Principally, I’m interested in exploring the in-between moments, the grey areas between love and sex and intimacy.  Where we are all trying to connect.  And solo performance and storytelling has been a vibrant way to explore this: I love the shared experience of the theatre, to find community with an audience that might be shocked by my admissions.  Though I use sexuality as a way in, the work is always ultimately about love.
 
Maternal sexuality is actually an issue that involves us all, as children and women and men and parents. The director Julie Kramer always says it’s like the opposite of Phillip Roth romanticizing or fantasizing about his mother- now we get to see the mother’s point of view!

Let’s switch gears for a minute and talk about Hourglass Group. How’d you get hooked up with them?
 
I first met artistic director Elyse Singer at a party at our mutual friend Erica Gould’s in the early nineties. Erica had this huge Chinatown loft and always threw big parties that were lots of fun, and I met Elyse and I had seen her production of Love in the Void (alt.fan.c-love)  which was a one woman play in which Carolyn Baeumler did Courtney Love posting online just after Kurt Cobain died.  I was not a big Cobain fan but I fascinated by Courtney, and I LOVED that they had taken her posts and made them into a show.  It was so great.  And this was when the Internet was still fairly new, I remember I went to see it and I tried to get onto these message boards and couldn’t figure it out.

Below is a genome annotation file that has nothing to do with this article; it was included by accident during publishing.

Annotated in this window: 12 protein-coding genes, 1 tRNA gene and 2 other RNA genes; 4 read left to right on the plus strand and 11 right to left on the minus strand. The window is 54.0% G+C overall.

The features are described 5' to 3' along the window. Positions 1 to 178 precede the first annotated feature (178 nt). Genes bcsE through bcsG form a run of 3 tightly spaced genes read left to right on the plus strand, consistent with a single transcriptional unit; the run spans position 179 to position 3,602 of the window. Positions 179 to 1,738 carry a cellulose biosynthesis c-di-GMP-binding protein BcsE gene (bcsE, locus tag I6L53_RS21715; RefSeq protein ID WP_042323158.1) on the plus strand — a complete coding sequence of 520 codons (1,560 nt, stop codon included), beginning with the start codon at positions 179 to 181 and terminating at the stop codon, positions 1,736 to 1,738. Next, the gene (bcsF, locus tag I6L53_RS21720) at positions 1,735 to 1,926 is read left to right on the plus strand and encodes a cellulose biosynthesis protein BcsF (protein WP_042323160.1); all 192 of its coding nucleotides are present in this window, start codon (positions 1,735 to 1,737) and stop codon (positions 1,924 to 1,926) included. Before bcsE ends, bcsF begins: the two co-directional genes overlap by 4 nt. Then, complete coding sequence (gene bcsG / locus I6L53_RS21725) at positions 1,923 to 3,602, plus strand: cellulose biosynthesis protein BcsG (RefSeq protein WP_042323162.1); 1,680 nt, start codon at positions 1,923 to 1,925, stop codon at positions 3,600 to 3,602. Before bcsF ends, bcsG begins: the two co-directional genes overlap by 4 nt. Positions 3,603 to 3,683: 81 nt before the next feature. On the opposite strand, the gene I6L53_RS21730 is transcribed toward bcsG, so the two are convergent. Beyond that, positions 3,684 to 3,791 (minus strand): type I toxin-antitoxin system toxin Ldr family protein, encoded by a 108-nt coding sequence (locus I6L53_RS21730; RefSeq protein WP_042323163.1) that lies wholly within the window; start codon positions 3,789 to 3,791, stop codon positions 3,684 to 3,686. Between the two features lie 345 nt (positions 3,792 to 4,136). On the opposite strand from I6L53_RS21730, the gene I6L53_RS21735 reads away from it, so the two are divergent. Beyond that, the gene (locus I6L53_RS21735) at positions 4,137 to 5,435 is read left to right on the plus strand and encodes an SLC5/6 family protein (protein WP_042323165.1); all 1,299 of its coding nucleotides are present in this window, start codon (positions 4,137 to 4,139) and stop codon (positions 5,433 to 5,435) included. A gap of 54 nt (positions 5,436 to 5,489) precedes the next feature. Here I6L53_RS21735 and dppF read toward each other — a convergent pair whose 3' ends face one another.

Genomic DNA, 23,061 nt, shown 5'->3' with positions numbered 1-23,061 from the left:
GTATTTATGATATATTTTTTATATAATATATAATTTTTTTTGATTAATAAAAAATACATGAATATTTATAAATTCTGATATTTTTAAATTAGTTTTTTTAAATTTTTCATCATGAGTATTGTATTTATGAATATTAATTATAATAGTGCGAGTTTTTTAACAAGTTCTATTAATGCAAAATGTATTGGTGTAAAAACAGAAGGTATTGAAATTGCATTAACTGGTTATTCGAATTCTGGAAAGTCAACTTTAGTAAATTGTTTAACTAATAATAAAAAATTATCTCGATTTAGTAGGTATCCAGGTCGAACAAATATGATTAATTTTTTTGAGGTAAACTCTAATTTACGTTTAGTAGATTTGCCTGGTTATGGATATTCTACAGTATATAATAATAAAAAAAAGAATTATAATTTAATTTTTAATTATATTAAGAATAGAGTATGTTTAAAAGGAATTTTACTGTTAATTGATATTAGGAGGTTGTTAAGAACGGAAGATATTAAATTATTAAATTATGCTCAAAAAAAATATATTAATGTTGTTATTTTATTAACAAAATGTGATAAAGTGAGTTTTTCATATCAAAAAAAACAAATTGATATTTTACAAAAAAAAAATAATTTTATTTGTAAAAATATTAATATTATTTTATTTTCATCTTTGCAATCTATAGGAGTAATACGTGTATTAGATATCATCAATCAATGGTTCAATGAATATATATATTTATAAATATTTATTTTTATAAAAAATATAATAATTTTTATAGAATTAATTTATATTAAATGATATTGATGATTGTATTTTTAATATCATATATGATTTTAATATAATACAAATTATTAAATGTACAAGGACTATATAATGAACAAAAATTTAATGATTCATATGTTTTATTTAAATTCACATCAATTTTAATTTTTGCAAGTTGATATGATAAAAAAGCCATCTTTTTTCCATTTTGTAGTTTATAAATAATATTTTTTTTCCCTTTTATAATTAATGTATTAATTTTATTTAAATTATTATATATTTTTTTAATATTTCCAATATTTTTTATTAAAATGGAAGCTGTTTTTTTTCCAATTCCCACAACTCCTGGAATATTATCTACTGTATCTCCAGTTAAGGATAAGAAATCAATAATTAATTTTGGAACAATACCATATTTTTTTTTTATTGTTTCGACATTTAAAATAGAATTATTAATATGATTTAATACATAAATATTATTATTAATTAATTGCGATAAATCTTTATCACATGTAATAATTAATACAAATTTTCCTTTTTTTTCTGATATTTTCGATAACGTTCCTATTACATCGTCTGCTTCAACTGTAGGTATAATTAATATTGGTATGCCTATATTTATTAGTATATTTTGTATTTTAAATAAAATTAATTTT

I did some readings and workshops with Hourglass.  When Felix was very young we did a two-week workshop of a very interesting play called 800 Words: the transmigration of Phillip K. Dick by Victoria Stewart and it felt so great being able to bring Felix to rehearsals with a babysitter.  Elyse had had her daughter a few months after I had my son, so there was an acknowledgement of motherhood.
 
And then in 2005 Elyse and I were taking about solo work and she had the idea for a Lab devoted to female writer /performers.  The Lab is the first of its kind, which is very cool and also just a super supportive group of creative and diverse women – together we avoid the vacuum of solo performance.
 
And Hourglass Group is all mothers now: in addition to Elyse, Nina Hellman and Carolyn Baeumler both gave birth in the last year.  And Carolyn was just in Beebo Brinker at 37 Arts, and Elyse is opening Frequency Hopping at 3LD, so I’m happy to be a part of this group of mothers making theatre.

How have you enjoyed prepping the show for Off-Broadway?